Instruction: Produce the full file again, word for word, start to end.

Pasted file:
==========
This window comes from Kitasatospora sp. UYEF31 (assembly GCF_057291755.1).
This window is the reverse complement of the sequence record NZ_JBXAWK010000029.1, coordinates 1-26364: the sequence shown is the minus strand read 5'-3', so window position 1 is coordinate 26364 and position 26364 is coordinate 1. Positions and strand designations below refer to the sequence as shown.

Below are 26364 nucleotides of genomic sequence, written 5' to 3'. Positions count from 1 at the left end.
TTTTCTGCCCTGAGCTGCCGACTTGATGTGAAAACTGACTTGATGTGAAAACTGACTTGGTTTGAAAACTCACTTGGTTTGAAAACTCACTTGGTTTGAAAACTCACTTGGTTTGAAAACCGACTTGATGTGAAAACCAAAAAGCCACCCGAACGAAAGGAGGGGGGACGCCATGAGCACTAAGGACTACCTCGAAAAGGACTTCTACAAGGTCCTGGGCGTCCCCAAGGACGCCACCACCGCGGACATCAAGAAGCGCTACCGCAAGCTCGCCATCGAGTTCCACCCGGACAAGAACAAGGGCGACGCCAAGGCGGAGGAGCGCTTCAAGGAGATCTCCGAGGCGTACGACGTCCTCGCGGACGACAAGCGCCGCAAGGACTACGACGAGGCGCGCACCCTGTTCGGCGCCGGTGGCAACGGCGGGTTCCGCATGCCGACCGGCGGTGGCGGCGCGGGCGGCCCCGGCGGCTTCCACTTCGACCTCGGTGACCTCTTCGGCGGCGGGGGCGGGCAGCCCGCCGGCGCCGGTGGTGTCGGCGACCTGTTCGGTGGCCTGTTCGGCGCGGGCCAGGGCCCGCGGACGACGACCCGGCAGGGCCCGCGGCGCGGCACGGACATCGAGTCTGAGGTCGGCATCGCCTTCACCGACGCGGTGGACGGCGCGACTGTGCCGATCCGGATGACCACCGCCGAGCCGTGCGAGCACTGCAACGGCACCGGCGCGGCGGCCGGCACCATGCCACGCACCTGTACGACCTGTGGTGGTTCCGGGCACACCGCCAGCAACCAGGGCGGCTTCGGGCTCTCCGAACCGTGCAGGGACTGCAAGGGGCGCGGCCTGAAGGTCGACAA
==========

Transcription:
This window comes from Kitasatospora sp. UYEF31 (assembly GCF_057291755.1).
This window is the reverse complement of the sequence record NZ_JBXAWK010000029.1, coordinates 1-26364: the sequence shown is the minus strand read 5'-3', so window position 1 is coordinate 26364 and position 26364 is coordinate 1. Positions and strand designations below refer to the sequence as shown.

Below are 26364 nucleotides of genomic sequence, written 5' to 3'. Positions count from 1 at the left end.
TTTTCTGCCCTGAGCTGCCGACTTGATGTGAAAACTGACTTGATGTGAAAACTGACTTGGTTTGAAAACTCACTTGGTTTGAAAACTCACTTGGTTTGAAAACTCACTTGGTTTGAAAACCGACTTGATGTGAAAACCAAAAAGCCACCCGAACGAAAGGAGGGGGGACGCCATGAGCACTAAGGACTACCTCGAAAAGGACTTCTACAAGGTCCTGGGCGTCCCCAAGGACGCCACCACCGCGGACATCAAGAAGCGCTACCGCAAGCTCGCCATCGAGTTCCACCCGGACAAGAACAAGGGCGACGCCAAGGCGGAGGAGCGCTTCAAGGAGATCTCCGAGGCGTACGACGTCCTCGCGGACGACAAGCGCCGCAAGGACTACGACGAGGCGCGCACCCTGTTCGGCGCCGGTGGCAACGGCGGGTTCCGCATGCCGACCGGCGGTGGCGGCGCGGGCGGCCCCGGCGGCTTCCACTTCGACCTCGGTGACCTCTTCGGCGGCGGGGGCGGGCAGCCCGCCGGCGCCGGTGGTGTCGGCGACCTGTTCGGTGGCCTGTTCGGCGCGGGCCAGGGCCCGCGGACGACGACCCGGCAGGGCCCGCGGCGCGGCACGGACATCGAGTCTGAGGTCGGCATCGCCTTCACCGACGCGGTGGACGGCGCGACTGTGCCGATCCGGATGACCACCGCCGAGCCGTGCGAGCACTGCAACGGCACCGGCGCGGCGGCCGGCACCATGCCACGCACCTGTACGACCTGTGGTGGTTCCGGGCACACCGCCAGCAACCAGGGCGGCTTCGGGCTCTCCGAACCGTGCAGGGACTGCAAGGGGCGCGGCCTGAAGGTCGACAA